AMD has confirmed that it is to spin off its chip manufacturing facilities to form a new foundry company.
The new entity will produce chips for other companies as well as AMD, leaving the company to concentrate on developing its processor designs.
Under the deal, the Advanced Technology Investment Company of Abu Dhabi is to create a firm under the temporary name of The Foundry Company that will take over AMD's two Dresden manufacturing plants and begin construction of a new facility near New York City.
The transaction is expected to close early in 2009, depending on regulatory and shareholder approval. The new firm will also take on approximately $1.2bn of AMD's existing debt.
As a result, AMD expects to strengthen its financial position and be better able to focus on the design and development of its processor and graphics chips.
"With this transaction, AMD is assured access to world-class fabrication facilities without the expense of having to maintain our own foundries," said Dirk Meyer, AMD president and chief executive.
The move is being seen as necessary to help AMD position itself against Intel, its chief rival in the PC processor market.
Beatriz Valle, research analyst for the European server team at analyst firm IDC, said: "AMD has had some challenges, such as Barcelona being delayed, and this is the way they can focus on streamlining their business operations."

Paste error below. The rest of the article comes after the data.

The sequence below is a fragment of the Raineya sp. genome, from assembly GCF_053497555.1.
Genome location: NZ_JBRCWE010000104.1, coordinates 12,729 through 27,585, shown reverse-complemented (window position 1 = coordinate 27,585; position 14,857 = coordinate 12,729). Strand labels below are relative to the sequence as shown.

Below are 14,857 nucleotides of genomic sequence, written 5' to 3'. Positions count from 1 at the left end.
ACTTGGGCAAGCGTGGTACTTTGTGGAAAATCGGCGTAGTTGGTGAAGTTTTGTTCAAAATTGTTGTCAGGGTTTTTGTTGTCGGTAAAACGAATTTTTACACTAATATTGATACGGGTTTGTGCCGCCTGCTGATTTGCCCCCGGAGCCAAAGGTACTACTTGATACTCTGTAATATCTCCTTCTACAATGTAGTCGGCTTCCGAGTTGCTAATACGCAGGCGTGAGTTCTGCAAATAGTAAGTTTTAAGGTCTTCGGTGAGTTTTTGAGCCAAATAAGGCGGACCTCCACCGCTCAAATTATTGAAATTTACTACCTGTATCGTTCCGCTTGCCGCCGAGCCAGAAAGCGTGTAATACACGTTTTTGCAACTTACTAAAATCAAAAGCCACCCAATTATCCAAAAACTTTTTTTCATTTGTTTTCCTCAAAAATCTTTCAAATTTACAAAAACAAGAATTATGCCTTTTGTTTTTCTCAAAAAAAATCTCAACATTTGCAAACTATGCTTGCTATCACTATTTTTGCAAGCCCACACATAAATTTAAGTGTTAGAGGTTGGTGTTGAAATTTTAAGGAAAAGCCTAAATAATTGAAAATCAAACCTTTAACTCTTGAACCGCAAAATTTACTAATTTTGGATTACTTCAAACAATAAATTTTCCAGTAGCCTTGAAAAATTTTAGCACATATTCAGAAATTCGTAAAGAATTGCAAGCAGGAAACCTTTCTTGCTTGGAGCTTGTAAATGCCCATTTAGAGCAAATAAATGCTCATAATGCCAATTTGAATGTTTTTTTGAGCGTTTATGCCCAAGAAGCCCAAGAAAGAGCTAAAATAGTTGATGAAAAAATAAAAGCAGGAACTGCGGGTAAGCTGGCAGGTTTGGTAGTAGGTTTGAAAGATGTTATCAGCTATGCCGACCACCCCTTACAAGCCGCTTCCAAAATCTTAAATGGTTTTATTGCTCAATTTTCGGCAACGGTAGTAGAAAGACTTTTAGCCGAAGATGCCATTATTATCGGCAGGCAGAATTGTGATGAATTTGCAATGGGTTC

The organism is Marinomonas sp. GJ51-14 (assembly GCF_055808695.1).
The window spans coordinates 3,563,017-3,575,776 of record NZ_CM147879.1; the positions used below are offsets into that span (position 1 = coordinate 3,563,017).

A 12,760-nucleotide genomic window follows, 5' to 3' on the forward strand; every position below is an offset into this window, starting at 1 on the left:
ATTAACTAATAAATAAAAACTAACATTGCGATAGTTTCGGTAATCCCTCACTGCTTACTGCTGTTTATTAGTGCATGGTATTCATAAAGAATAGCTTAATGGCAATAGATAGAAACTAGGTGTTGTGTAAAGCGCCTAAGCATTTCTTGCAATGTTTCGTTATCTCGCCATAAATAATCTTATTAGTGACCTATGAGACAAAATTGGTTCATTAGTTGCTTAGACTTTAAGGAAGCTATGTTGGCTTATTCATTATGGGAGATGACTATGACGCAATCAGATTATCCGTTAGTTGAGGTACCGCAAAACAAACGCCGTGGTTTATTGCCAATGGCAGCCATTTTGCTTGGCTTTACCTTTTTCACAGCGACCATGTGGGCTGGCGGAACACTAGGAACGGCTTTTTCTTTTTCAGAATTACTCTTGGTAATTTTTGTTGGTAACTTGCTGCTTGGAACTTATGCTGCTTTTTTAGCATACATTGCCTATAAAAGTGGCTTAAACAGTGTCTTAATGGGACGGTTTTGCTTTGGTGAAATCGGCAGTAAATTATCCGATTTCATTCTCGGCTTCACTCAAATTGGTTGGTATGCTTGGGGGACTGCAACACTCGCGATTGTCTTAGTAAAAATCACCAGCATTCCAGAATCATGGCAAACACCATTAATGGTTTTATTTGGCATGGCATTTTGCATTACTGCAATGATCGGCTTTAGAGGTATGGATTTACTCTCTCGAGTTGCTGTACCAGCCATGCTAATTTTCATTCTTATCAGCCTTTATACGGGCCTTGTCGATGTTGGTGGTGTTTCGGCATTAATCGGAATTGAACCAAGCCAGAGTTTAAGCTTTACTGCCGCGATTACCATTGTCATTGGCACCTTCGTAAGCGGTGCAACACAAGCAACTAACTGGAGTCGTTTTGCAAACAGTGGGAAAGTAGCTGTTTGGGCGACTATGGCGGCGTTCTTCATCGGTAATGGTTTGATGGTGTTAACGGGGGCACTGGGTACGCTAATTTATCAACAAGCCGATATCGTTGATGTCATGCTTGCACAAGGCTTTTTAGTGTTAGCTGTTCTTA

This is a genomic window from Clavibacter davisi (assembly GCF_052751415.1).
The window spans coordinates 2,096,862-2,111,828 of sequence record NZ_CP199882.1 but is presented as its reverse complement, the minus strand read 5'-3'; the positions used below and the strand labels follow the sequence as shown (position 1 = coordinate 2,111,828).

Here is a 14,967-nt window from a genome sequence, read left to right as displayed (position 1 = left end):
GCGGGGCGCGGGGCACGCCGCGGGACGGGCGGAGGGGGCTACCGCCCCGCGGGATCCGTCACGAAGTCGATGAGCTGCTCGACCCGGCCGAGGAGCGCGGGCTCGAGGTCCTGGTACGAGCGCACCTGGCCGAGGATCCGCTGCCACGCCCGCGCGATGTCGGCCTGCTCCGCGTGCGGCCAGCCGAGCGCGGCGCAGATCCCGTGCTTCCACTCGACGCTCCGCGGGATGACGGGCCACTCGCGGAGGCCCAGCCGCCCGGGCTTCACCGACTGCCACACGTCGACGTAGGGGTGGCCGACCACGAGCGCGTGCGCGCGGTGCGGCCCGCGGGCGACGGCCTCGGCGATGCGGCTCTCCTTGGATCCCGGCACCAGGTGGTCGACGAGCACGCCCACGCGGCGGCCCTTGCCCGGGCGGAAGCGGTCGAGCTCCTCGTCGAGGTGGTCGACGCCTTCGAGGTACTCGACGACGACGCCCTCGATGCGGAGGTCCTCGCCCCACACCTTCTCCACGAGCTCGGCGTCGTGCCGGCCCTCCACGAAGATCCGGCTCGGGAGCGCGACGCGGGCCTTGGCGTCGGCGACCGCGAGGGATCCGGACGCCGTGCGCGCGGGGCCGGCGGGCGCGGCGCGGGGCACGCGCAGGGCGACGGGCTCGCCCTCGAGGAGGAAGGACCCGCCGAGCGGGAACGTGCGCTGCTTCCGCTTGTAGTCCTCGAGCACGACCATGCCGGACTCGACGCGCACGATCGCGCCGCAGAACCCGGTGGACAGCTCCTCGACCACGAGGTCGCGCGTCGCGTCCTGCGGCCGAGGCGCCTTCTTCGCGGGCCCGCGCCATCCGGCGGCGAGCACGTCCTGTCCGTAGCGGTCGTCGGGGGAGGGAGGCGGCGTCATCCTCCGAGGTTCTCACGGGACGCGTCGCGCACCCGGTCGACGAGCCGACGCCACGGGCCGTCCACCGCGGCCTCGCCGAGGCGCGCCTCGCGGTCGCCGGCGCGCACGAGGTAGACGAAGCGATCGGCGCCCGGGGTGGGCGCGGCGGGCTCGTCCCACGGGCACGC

Valle added that AMD will now be able to focus on development, get rid of its debt and try to regain some of the market share it has lost to Intel over the past couple of years by bringing its forthcoming Shanghai processor to market.
The analyst does not believe that the separation of the fabrication facility from AMD's design team would necessarily put the company at a disadvantage.
As part of the move, AMD chairman Hector Ruiz will become chairman of The Foundry Company, while Doug Grose, senior vice president of manufacturing operations at AMD, will be made chief executive.
The Foundry Company is set to take over AMD's joint development partnership with IBM, and continue work on 22nm silicon-on-insulator technology.
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